The Daily Sandwich

"We have to learn the lesson that intellectual honesty is fundamental for everything we cherish." -Sir Karl Popper

Location: Boston, Massachusetts, United States


Wednesday, March 29, 2006

Stanislaw Lem, 1921 - 2006

Although probably of little interest to most readers here, I wanted to mention the passing of Stanislaw Lem. I've read several of his books, some of which have been published in new editions over the last decade. Although I'm not a big reader of science fiction, I'm glad to have been introduced to his work by Andrei Tarkovsky's film adaptation of Solaris, and tangentially by another Soviet-era production, Planet of Storms. Regrettably, many of the English translations of Lem's fiction are still difficult to come by.

Although Lem worked in a little-respected genre (and good-naturedly chided himself for it), he was a visionary with a remarkable range. From the complex philosophical issues raised by Solaris to the comical technology-run-amok vignettes in The Cyberiad, Lem is one of those gifted authors whose visions of the future still fascinate in the age of the Mars Rovers and global positioning systems. He also managed to publish a remarkable number of stories that cast a critical eye on the Cold War era in spite of the Soviet censors who had to approve his work for publication.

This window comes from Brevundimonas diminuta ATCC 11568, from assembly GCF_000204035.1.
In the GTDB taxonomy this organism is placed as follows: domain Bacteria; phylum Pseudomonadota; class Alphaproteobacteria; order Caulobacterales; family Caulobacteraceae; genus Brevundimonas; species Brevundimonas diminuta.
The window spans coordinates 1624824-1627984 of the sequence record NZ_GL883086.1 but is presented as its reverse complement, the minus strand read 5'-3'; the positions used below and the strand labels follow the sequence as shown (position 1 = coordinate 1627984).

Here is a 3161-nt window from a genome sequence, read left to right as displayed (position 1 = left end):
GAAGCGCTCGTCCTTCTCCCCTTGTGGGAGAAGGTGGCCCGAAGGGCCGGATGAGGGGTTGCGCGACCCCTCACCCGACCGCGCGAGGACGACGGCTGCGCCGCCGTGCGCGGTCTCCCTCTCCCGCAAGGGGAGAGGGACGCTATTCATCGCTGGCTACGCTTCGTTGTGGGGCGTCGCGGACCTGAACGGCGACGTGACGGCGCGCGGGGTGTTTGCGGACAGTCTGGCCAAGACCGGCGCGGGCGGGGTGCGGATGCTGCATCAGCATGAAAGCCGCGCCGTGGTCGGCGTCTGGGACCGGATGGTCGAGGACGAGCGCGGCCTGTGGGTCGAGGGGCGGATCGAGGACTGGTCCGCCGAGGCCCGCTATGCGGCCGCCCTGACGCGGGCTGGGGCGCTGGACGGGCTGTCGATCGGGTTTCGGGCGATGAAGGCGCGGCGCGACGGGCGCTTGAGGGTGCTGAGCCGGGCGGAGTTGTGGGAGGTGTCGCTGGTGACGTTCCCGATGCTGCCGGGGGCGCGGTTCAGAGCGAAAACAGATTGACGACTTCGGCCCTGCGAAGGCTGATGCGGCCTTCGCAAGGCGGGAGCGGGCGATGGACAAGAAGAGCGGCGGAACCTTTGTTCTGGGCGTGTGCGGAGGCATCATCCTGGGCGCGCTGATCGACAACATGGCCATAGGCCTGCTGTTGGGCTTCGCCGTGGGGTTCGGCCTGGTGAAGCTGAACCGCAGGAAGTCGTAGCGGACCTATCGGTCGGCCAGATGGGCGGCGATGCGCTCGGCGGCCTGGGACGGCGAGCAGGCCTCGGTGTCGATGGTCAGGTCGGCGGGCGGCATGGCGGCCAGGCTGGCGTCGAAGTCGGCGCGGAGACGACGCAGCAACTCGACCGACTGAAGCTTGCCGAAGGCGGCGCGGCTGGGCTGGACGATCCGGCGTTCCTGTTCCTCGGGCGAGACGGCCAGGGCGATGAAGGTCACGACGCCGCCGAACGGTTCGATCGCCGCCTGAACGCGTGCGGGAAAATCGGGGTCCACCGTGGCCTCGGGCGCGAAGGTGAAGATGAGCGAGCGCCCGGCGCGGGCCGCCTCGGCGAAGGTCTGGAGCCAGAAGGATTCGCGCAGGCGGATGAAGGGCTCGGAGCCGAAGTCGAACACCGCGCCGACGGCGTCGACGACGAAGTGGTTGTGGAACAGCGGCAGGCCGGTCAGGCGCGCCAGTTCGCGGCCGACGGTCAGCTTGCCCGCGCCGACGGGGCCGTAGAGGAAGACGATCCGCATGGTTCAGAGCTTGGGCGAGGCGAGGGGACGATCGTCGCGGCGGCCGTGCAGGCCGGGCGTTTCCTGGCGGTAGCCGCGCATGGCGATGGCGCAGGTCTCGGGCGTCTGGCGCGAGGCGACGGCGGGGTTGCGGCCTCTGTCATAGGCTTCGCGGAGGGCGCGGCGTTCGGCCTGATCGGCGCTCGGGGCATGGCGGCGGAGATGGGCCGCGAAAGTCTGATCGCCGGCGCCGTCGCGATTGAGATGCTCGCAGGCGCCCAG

I consider Stanislaw Lem, along with Karel Capek and Alfred Bestor (to name just two), a literary figure unlikely to ever receive his due. In spite of the Wikipedia observation that his work has been "translated into 41 languages and sold over 27 million copies."

If you're looking for some thoughtful entertainment, consider The Cyberiad, Mortal Engines, or Tales of Pirx the Pilot. If you're up for something more challenging and bleak, try Solaris or one of his other stories of "first contact," Eden, Invincible or Fiasco.